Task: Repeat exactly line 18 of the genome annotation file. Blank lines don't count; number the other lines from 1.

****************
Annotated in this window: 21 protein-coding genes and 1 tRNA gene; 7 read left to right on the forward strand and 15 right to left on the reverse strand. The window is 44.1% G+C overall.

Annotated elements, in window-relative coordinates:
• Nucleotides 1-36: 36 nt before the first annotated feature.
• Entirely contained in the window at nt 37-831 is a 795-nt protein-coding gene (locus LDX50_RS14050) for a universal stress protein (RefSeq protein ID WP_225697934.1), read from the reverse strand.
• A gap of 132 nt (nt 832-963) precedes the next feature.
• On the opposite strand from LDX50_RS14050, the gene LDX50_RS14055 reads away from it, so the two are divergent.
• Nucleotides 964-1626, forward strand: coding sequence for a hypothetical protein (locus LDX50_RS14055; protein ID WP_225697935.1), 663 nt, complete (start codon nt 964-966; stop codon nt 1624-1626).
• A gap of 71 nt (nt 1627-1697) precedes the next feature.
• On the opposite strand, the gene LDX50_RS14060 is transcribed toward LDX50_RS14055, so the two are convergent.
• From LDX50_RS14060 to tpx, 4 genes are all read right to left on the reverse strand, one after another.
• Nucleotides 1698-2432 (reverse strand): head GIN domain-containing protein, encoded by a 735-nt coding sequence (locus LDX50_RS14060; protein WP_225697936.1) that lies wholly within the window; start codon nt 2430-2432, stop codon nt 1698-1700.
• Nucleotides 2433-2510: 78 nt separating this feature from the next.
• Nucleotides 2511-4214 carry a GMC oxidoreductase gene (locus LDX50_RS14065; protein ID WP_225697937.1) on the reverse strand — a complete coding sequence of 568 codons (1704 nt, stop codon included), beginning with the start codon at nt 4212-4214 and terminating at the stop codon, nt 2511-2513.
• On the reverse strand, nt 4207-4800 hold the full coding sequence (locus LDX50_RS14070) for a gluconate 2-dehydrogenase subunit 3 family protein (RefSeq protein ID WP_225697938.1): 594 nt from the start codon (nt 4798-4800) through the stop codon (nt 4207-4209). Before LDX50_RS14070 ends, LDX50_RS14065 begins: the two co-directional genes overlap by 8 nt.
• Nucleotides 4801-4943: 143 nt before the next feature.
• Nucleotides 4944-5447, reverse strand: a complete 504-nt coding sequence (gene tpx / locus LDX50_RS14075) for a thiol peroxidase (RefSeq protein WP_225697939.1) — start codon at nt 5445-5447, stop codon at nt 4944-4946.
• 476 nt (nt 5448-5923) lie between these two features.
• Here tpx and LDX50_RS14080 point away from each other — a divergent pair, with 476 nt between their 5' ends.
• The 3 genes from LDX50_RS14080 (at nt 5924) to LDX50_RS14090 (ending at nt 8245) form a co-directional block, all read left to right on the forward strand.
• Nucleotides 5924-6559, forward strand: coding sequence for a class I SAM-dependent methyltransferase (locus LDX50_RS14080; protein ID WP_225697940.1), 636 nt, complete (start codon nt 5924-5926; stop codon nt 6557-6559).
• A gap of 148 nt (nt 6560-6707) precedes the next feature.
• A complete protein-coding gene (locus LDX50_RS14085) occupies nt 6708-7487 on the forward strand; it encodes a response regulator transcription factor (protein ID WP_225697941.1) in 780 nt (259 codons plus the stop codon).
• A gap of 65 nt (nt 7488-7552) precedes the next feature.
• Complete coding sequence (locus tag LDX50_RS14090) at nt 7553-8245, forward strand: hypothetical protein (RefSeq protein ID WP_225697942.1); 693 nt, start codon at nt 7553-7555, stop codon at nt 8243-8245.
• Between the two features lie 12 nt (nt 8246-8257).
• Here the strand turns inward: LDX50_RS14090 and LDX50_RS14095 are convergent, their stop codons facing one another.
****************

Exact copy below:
• Here tpx and LDX50_RS14080 point away from each other — a divergent pair, with 476 nt between their 5' ends.